AAS Degrees and Certificates of Completion


The AAS degrees and certificates are designed to provide professional and technical skills in a specified discipline. Through a sequential delivery of program courses, students develop necessary technical and workplace skills in preparation for entry-level positions. In AAS programs, students are typically enrolled in 15 hours of general education courses. The remaining 45 hours of coursework are related to a specific area of study (examples are Computer Information Systems, Horticultural Science, or Veterinary Technology), and this area of study is listed as a major on students’ transcripts.

Fields of Study Frequently Asked Questions


What is a Field of Study?

A Field of Study curriculum is created by disciplinary faculty working with the Texas Higher Education Coordinating Board (THECB) and is comprised of a set of courses that will satisfy the lower division requirement for a bachelor’s degree in a specific academic area at a Texas public university.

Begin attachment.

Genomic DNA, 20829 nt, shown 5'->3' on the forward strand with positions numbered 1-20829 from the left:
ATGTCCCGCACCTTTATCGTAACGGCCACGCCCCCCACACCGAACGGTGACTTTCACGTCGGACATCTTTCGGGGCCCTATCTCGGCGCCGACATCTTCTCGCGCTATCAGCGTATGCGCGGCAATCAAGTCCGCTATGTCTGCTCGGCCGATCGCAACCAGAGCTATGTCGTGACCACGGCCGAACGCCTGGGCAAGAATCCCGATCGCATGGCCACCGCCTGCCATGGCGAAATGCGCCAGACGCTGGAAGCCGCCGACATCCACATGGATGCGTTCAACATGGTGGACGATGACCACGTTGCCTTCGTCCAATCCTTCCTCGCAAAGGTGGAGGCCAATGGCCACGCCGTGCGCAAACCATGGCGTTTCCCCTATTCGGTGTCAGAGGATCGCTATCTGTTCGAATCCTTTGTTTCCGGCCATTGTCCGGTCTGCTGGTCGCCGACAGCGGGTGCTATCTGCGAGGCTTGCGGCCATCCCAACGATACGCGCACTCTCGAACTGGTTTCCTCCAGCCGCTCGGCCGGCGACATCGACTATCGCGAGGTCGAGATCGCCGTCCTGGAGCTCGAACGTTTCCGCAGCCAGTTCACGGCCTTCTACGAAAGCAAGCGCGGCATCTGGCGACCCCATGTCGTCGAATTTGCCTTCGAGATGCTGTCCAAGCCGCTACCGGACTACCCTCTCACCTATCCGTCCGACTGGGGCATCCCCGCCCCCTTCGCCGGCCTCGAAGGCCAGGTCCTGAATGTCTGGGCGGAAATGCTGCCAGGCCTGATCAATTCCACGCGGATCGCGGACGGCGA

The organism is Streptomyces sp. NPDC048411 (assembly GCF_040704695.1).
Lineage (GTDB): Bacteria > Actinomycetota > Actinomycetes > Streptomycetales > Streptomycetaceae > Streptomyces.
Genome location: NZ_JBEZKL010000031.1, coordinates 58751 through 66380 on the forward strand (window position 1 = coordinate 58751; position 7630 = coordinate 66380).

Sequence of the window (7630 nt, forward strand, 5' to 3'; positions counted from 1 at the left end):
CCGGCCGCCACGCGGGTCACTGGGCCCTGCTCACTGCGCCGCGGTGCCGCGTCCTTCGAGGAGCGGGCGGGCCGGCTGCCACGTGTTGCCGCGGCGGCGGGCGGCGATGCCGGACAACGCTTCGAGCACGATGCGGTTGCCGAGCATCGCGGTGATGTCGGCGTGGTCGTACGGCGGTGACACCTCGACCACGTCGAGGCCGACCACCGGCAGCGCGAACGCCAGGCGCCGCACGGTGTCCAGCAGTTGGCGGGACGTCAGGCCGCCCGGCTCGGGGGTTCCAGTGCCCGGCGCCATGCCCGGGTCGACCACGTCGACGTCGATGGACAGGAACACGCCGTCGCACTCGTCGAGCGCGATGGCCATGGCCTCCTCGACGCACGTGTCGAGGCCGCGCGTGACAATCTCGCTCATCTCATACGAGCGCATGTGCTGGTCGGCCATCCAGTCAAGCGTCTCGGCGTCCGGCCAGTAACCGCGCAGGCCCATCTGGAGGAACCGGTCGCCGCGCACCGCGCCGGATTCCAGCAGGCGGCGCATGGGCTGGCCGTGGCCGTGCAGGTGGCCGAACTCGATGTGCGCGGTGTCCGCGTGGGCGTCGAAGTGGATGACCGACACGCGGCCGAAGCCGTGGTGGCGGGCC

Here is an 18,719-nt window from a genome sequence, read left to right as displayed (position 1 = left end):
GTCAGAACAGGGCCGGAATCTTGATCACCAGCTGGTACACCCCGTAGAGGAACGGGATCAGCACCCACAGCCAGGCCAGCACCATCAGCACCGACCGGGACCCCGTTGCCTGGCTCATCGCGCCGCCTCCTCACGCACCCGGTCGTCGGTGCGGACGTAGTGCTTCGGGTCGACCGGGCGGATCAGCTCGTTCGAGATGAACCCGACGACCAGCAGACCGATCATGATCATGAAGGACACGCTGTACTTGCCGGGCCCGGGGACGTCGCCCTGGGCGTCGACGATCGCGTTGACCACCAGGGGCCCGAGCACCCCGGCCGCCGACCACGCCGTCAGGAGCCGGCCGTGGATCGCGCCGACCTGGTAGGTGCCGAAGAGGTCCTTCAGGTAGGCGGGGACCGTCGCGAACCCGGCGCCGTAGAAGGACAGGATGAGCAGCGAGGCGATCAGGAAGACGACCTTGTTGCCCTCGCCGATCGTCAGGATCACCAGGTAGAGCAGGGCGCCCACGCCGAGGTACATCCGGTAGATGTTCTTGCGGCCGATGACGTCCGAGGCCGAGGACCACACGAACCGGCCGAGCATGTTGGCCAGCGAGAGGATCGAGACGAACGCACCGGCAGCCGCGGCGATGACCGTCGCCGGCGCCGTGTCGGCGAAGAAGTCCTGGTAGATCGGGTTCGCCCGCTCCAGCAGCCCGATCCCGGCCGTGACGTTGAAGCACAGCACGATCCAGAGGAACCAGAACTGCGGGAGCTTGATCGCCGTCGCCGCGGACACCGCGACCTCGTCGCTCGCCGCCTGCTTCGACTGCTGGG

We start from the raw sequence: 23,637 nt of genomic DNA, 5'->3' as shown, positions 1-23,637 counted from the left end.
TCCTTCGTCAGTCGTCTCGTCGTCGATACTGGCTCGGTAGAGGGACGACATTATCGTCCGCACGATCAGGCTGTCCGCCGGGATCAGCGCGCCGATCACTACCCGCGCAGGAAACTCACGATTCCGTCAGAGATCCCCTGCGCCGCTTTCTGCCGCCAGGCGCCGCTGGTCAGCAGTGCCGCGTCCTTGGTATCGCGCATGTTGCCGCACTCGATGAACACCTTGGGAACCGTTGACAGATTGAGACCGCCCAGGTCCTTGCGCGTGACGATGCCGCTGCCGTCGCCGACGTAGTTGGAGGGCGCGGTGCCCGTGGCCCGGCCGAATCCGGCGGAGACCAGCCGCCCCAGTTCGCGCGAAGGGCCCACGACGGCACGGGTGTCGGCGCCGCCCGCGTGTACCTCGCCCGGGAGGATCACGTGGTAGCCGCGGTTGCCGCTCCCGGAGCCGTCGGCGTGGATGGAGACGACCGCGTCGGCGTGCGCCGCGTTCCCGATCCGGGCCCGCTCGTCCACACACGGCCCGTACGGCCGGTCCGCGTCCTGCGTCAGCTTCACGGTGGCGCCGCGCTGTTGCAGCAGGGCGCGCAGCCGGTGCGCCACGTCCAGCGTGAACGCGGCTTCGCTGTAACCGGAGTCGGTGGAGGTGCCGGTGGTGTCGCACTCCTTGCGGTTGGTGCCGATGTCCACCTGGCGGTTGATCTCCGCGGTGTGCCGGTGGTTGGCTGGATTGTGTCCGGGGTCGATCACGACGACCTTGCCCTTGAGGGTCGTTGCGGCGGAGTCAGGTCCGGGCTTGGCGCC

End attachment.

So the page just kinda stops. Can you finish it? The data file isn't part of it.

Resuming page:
How many Fields of Study does Palo Alto College offer?

Palo Alto College offers 11 Fields of Study in: Advertising/Public Relations; Business; Computer Science; Criminal Justice; Education (EC-6 Generalist); Education (7-12 and Other EC-12); Journalism/Mass Communication; Mexican-American Studies; Music; Radio & TV Broadcasting/Broadcast Journalism; Speech Communication.

Are Fields of Study transcripted?

The Texas Administrative Code (Title 19, Rules 4.32) requires that the Field of Study is specified on a student’s transcript; it is also included on a student’s diploma.

How does the Field of Study transfer?